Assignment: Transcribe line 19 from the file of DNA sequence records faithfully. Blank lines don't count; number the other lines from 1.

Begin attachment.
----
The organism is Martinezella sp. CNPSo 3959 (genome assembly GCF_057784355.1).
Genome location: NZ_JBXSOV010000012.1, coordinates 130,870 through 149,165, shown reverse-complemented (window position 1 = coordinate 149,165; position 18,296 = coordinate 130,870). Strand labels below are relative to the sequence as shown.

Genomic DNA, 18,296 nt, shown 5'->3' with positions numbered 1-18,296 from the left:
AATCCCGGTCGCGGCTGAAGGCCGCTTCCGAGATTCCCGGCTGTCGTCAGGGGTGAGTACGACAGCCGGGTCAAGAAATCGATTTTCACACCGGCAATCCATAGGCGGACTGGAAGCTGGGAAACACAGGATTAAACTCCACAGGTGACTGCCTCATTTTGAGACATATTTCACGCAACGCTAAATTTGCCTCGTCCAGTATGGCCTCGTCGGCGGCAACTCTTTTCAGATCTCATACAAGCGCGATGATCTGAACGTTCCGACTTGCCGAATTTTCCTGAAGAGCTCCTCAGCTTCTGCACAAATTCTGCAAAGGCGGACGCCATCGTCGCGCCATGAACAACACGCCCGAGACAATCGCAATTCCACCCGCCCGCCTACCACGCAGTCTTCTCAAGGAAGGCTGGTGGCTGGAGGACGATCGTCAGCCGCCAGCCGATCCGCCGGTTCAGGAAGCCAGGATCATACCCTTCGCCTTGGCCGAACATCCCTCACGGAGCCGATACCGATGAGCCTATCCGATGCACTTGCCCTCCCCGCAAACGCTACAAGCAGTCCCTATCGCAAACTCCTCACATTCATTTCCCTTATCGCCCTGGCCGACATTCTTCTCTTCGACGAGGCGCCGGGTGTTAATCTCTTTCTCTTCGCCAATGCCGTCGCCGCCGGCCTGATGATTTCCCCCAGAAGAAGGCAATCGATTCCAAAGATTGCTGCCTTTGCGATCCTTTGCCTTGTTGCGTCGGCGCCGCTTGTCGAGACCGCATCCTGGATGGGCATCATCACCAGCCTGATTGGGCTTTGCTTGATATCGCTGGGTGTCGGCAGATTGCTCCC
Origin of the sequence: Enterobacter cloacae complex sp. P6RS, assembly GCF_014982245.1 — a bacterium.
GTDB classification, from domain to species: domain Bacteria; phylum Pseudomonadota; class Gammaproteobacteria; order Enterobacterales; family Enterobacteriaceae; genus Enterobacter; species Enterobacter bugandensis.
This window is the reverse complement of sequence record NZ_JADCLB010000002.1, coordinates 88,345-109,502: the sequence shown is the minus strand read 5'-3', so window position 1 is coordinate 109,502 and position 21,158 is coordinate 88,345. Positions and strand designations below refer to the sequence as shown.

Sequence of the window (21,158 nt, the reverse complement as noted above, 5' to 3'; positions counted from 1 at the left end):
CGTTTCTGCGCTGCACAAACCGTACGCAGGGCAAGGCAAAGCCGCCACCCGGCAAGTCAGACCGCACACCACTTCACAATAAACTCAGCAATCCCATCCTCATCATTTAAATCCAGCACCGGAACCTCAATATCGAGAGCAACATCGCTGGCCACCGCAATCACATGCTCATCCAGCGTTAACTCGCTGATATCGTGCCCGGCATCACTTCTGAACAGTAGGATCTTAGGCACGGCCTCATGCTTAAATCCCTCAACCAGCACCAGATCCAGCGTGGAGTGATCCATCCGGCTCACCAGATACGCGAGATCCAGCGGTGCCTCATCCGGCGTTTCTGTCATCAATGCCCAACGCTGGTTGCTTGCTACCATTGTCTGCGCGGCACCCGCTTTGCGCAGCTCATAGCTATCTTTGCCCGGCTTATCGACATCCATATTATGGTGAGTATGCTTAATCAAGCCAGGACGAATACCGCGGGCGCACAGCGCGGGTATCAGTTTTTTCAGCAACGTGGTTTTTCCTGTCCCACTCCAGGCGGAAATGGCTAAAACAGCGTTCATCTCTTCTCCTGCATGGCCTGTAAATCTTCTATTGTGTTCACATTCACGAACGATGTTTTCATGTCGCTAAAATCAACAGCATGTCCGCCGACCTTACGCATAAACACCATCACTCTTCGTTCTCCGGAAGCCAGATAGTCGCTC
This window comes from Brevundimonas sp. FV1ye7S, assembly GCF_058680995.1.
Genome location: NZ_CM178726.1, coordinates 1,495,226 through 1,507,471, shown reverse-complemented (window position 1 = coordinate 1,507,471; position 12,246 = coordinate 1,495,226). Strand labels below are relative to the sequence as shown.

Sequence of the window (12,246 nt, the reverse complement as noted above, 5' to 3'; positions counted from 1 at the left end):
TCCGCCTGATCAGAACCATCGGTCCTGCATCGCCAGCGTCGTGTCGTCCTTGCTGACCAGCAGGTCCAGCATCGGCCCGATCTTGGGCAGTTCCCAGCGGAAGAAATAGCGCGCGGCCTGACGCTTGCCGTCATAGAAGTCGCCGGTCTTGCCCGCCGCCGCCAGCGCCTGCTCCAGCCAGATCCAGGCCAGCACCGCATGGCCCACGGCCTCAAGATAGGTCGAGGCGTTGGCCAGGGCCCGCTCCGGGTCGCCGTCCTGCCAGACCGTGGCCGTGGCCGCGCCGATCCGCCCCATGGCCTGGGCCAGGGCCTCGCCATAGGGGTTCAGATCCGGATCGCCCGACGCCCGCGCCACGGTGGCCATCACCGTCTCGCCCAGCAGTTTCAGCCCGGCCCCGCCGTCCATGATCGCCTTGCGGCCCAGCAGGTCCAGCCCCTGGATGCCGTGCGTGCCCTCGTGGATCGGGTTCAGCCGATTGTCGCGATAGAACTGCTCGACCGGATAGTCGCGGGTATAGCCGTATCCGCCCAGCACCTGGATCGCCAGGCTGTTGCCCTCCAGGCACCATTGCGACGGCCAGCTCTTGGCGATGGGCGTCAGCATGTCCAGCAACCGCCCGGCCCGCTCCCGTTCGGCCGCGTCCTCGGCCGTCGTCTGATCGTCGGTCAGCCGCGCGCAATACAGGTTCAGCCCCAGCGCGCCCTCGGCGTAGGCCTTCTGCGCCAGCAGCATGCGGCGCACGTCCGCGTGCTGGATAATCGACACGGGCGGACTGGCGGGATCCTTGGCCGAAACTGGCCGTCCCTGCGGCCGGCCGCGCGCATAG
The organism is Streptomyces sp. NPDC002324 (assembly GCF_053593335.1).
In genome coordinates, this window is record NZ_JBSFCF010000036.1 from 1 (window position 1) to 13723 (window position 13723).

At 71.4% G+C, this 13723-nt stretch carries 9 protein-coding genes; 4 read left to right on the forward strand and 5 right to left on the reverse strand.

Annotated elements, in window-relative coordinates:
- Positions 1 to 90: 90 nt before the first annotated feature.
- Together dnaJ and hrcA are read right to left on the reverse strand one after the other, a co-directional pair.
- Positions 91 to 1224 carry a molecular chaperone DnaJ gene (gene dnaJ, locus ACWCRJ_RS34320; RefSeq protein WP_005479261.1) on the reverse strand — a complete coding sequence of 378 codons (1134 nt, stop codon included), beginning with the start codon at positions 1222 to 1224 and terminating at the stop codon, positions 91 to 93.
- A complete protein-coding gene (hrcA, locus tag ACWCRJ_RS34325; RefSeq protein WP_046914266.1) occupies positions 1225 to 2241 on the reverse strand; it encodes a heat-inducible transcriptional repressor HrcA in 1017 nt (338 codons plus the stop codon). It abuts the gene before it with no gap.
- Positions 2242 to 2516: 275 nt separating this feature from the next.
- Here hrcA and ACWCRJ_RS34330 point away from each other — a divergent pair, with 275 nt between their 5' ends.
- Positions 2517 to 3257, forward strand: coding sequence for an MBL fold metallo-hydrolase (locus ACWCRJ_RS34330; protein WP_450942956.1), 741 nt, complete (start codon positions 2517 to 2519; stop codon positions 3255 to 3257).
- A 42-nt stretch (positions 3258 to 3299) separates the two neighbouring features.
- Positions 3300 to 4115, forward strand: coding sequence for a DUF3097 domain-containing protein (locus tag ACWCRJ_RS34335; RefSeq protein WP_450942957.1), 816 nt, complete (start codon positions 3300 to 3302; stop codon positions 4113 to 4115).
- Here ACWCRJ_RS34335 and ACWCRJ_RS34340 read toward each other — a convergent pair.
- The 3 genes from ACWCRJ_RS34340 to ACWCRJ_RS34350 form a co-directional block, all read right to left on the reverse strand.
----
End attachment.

- Together dnaJ and hrcA are read right to left on the reverse strand one after the other, a co-directional pair.